Abstract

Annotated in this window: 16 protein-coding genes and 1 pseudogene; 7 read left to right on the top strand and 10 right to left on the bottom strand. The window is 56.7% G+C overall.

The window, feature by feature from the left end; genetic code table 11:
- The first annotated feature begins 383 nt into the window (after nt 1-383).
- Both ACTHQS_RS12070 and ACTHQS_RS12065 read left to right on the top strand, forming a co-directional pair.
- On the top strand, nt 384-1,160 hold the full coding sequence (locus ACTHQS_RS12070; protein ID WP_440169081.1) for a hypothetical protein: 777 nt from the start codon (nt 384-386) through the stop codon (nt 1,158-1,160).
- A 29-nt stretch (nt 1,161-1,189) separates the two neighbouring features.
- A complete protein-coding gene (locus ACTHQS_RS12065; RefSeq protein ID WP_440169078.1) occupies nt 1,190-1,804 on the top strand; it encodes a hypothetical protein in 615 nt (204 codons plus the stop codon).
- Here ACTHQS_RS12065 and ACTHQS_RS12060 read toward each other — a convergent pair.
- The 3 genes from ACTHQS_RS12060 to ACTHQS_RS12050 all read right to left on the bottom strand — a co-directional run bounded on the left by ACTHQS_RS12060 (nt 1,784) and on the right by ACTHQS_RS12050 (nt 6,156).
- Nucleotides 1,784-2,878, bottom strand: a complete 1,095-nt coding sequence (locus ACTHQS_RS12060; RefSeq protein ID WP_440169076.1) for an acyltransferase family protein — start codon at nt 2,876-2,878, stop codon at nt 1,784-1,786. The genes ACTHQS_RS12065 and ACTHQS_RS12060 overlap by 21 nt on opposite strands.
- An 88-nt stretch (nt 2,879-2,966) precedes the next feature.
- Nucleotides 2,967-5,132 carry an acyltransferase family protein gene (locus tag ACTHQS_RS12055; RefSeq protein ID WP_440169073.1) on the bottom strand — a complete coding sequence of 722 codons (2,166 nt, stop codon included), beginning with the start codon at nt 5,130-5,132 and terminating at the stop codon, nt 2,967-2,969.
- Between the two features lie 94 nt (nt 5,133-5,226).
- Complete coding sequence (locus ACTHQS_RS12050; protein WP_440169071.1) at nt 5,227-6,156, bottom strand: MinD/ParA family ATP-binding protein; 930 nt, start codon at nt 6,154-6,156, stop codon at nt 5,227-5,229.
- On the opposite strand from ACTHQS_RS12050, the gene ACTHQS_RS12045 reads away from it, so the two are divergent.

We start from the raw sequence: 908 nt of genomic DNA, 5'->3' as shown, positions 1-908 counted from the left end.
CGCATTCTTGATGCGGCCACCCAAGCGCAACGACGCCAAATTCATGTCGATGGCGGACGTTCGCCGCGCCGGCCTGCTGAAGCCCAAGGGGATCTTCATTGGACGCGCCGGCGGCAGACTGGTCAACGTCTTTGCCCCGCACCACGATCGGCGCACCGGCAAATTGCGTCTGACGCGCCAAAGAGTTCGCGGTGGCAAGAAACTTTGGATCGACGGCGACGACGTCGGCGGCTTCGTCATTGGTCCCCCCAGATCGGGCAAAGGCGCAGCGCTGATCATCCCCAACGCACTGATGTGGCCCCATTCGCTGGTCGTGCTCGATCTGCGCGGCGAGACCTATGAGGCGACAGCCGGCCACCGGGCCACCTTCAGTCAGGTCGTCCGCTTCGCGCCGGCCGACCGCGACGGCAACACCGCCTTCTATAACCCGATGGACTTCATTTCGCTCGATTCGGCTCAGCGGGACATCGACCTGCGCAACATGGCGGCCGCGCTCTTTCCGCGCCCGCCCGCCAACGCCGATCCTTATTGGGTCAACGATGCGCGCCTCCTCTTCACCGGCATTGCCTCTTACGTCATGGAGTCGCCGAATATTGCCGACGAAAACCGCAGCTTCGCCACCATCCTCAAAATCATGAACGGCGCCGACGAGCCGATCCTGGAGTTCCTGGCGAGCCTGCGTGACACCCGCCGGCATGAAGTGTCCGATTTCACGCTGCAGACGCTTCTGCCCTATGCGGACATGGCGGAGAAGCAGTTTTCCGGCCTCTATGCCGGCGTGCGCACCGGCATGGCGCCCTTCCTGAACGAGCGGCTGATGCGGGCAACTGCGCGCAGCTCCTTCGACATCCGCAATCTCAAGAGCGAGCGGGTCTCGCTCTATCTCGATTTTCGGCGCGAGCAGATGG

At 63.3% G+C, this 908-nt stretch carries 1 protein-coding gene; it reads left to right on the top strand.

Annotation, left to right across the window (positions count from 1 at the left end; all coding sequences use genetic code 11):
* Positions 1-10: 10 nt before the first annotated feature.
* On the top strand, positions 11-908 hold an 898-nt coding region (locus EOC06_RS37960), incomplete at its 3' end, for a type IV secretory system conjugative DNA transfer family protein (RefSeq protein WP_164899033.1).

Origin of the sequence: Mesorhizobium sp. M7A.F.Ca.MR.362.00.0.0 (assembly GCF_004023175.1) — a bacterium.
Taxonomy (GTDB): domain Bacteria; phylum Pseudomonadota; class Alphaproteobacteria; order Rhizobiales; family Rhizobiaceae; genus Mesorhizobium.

Chenier development begins with progradation by rapid deposition. This is followed by a period of reworking, shore retreat, and formation of a ridge along the landward side of a beach. Sand is concentrated on the upper beach and on top of the adjacent marsh. The contact of the chenier with underlying marsh and mudflat deposits is disconformable in areas of shore retreat, but the chenier may intertongue with finer sediments laterally along the shore. Barriers originate from a topographic ridge along the landward side of a beach which subsequently is partly submerged. Lagoonal-marsh sediments are deposited behind the barrier; however, continued submergence accompanied by transgression may result in intertonguing of barrier and lagoonal-marsh sediments. Generally, barriers predate the lagoonal-marsh sediments.

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